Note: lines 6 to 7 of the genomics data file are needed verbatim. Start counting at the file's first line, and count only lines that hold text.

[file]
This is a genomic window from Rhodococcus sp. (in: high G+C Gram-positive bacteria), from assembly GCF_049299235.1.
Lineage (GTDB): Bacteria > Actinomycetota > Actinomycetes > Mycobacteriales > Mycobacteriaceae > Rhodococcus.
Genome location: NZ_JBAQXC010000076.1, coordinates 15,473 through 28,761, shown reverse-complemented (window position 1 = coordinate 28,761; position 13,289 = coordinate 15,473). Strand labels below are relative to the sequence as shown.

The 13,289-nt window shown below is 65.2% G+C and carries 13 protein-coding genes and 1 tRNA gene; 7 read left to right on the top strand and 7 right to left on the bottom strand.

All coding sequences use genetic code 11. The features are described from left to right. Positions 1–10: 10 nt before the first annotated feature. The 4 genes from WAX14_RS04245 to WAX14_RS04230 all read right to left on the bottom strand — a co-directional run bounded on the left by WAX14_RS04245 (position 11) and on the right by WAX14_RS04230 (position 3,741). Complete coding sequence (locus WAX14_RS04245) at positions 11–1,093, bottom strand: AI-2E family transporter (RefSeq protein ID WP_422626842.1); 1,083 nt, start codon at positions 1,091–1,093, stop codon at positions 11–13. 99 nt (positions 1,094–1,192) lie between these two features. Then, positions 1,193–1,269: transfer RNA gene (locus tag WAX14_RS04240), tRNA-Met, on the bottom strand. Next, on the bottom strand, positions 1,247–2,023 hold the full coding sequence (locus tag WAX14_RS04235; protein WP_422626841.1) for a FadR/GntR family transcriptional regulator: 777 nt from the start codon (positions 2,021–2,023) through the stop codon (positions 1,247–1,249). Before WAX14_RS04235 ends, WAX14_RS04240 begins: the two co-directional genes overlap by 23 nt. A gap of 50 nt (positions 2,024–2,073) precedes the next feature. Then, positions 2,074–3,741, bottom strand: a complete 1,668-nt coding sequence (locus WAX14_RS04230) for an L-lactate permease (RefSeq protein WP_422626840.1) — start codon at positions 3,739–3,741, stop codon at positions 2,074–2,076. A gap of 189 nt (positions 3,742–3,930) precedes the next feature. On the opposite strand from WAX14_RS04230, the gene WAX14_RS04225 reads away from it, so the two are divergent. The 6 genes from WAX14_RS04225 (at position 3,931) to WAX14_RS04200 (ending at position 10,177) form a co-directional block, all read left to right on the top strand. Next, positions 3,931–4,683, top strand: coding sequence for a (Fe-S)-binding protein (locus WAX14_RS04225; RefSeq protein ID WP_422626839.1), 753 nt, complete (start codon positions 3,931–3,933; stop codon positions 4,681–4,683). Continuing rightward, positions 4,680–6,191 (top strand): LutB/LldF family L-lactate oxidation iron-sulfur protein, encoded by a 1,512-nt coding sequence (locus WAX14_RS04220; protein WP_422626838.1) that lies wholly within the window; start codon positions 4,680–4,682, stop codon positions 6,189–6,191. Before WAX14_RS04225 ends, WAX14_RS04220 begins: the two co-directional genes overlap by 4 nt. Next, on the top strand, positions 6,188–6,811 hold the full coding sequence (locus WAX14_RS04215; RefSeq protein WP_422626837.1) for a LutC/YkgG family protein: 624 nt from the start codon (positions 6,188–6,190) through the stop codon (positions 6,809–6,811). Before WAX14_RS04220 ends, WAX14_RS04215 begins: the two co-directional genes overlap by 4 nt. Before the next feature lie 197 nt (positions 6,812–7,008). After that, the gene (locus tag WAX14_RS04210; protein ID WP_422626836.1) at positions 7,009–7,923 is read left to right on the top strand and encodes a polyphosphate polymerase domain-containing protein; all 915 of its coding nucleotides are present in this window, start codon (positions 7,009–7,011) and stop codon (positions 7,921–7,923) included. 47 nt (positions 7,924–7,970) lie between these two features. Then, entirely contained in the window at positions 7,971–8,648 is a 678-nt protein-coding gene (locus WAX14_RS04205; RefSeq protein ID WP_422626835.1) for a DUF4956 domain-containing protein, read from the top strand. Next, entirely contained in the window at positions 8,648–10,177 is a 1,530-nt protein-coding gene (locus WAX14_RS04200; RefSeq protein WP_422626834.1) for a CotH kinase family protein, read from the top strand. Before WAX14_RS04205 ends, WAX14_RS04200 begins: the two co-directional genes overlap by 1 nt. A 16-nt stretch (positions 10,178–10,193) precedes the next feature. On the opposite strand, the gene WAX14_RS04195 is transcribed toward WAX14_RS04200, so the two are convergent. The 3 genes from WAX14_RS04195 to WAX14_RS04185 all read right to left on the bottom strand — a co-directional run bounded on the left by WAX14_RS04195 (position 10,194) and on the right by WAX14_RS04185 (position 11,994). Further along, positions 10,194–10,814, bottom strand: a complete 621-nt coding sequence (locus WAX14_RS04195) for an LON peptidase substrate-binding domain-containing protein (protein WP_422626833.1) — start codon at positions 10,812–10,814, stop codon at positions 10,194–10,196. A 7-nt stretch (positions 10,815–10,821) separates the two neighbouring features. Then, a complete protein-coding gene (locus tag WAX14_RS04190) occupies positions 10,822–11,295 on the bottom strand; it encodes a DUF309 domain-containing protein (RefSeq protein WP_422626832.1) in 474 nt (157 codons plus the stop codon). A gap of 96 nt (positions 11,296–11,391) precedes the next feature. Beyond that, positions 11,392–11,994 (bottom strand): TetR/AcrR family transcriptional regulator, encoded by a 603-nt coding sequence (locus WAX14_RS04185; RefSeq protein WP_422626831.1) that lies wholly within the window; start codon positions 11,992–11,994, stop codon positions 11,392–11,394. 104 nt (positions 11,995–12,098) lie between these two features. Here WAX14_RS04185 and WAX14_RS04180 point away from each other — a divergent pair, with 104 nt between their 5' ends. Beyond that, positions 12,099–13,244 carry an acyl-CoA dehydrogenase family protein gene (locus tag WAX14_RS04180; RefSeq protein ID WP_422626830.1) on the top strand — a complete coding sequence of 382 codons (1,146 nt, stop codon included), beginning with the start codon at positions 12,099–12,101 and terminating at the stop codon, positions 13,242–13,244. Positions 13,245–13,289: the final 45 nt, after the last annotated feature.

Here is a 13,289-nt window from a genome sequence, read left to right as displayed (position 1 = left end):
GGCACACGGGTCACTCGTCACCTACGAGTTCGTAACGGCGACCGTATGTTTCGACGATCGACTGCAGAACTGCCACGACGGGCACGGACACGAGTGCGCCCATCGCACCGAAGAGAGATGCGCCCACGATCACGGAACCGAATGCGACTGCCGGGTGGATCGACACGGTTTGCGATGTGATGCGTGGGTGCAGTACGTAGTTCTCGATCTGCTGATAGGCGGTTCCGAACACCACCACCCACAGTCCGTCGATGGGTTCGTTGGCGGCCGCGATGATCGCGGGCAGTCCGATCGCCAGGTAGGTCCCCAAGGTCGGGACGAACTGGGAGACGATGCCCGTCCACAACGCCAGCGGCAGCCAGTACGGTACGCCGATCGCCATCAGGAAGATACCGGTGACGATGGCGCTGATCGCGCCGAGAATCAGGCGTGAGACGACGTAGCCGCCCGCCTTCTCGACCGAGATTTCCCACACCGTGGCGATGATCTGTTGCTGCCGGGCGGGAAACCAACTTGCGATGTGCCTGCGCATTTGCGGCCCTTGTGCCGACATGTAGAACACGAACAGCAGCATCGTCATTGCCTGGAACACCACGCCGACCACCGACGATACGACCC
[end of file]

Here is a 13,289-nt window from a genome sequence, read left to right as displayed (position 1 = left end):
GGCACACGGGTCACTCGTCACCTACGAGTTCGTAACGGCGACCGTATGTTTCGACGATCGACTGCAGAACTGCCACGACGGGCACGGACACGAGTGCGCCCATCGCACCGAAGAGAGATGCGCCCACGATCACGGAACCGAATGCGACTGCCGGGTGGATCGACACGGTTTGCGATGTGATGCGTGGGTGCAGTACGTAGTTCTCGATCTGCTGATAGGCGGTTCCGAACACCACCACCCACAGTCCGTCGATGGGTTCGTTGGCGGCCGCGATGATCGCGGGCAGTCCGATCGCCAGGTAGGTCCCCAAGGTCGGGACGAACTGGGAGACGATGCCCGTCCACAACGCCAGCGGCAGCCAGTACGGTACGCCGATCGCCATCAGGAAGATACCGGTGACGATGGCGCTGATCGCGCCGAGAATCAGGCGTGAGACGACGTAGCCGCCCGCCTTCTCGACCGAGATTTCCCACACCGTGGCGATGATCTGTTGCTGCCGGGCGGGAAACCAACTTGCGATGTGCCTGCGCATTTGCGGCCCTTGTGCCGACATGTAGAACACGAACAGCAGCATCGTCATTGCCTGGAACACCACGCCGACCACCGACGATACGACCC